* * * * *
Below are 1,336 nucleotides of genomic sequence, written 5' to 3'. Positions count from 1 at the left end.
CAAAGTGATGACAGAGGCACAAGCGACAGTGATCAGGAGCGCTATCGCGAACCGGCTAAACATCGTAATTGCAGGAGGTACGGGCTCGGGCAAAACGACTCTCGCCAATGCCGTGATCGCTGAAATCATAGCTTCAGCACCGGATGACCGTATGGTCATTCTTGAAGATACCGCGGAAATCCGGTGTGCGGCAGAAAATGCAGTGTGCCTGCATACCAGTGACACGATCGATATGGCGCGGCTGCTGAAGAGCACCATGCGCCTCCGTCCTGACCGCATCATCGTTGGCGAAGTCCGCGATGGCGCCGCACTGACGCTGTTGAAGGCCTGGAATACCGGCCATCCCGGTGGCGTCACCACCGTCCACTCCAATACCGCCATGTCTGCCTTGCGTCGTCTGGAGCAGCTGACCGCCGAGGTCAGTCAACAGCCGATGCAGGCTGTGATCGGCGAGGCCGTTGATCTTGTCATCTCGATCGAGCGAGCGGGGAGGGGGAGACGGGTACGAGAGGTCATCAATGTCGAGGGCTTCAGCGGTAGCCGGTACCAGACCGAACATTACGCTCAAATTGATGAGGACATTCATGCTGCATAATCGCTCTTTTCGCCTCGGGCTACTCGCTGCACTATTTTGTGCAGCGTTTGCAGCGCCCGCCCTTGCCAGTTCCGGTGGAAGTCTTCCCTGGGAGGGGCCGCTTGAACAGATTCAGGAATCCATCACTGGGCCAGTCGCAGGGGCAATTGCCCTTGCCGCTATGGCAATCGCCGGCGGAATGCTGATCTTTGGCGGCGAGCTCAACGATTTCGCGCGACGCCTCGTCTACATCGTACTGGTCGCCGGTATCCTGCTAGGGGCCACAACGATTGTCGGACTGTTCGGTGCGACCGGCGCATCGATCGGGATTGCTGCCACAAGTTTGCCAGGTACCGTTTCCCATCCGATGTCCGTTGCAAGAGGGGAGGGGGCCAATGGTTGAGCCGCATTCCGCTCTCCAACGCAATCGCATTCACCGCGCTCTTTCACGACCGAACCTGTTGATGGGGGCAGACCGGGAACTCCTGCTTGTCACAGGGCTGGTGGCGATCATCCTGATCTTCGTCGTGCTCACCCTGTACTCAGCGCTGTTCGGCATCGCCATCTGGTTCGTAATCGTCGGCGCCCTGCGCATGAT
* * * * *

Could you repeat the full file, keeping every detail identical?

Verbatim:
Below are 1,336 nucleotides of genomic sequence, written 5' to 3'. Positions count from 1 at the left end.
CAAAGTGATGACAGAGGCACAAGCGACAGTGATCAGGAGCGCTATCGCGAACCGGCTAAACATCGTAATTGCAGGAGGTACGGGCTCGGGCAAAACGACTCTCGCCAATGCCGTGATCGCTGAAATCATAGCTTCAGCACCGGATGACCGTATGGTCATTCTTGAAGATACCGCGGAAATCCGGTGTGCGGCAGAAAATGCAGTGTGCCTGCATACCAGTGACACGATCGATATGGCGCGGCTGCTGAAGAGCACCATGCGCCTCCGTCCTGACCGCATCATCGTTGGCGAAGTCCGCGATGGCGCCGCACTGACGCTGTTGAAGGCCTGGAATACCGGCCATCCCGGTGGCGTCACCACCGTCCACTCCAATACCGCCATGTCTGCCTTGCGTCGTCTGGAGCAGCTGACCGCCGAGGTCAGTCAACAGCCGATGCAGGCTGTGATCGGCGAGGCCGTTGATCTTGTCATCTCGATCGAGCGAGCGGGGAGGGGGAGACGGGTACGAGAGGTCATCAATGTCGAGGGCTTCAGCGGTAGCCGGTACCAGACCGAACATTACGCTCAAATTGATGAGGACATTCATGCTGCATAATCGCTCTTTTCGCCTCGGGCTACTCGCTGCACTATTTTGTGCAGCGTTTGCAGCGCCCGCCCTTGCCAGTTCCGGTGGAAGTCTTCCCTGGGAGGGGCCGCTTGAACAGATTCAGGAATCCATCACTGGGCCAGTCGCAGGGGCAATTGCCCTTGCCGCTATGGCAATCGCCGGCGGAATGCTGATCTTTGGCGGCGAGCTCAACGATTTCGCGCGACGCCTCGTCTACATCGTACTGGTCGCCGGTATCCTGCTAGGGGCCACAACGATTGTCGGACTGTTCGGTGCGACCGGCGCATCGATCGGGATTGCTGCCACAAGTTTGCCAGGTACCGTTTCCCATCCGATGTCCGTTGCAAGAGGGGAGGGGGCCAATGGTTGAGCCGCATTCCGCTCTCCAACGCAATCGCATTCACCGCGCTCTTTCACGACCGAACCTGTTGATGGGGGCAGACCGGGAACTCCTGCTTGTCACAGGGCTGGTGGCGATCATCCTGATCTTCGTCGTGCTCACCCTGTACTCAGCGCTGTTCGGCATCGCCATCTGGTTCGTAATCGTCGGCGCCCTGCGCATGAT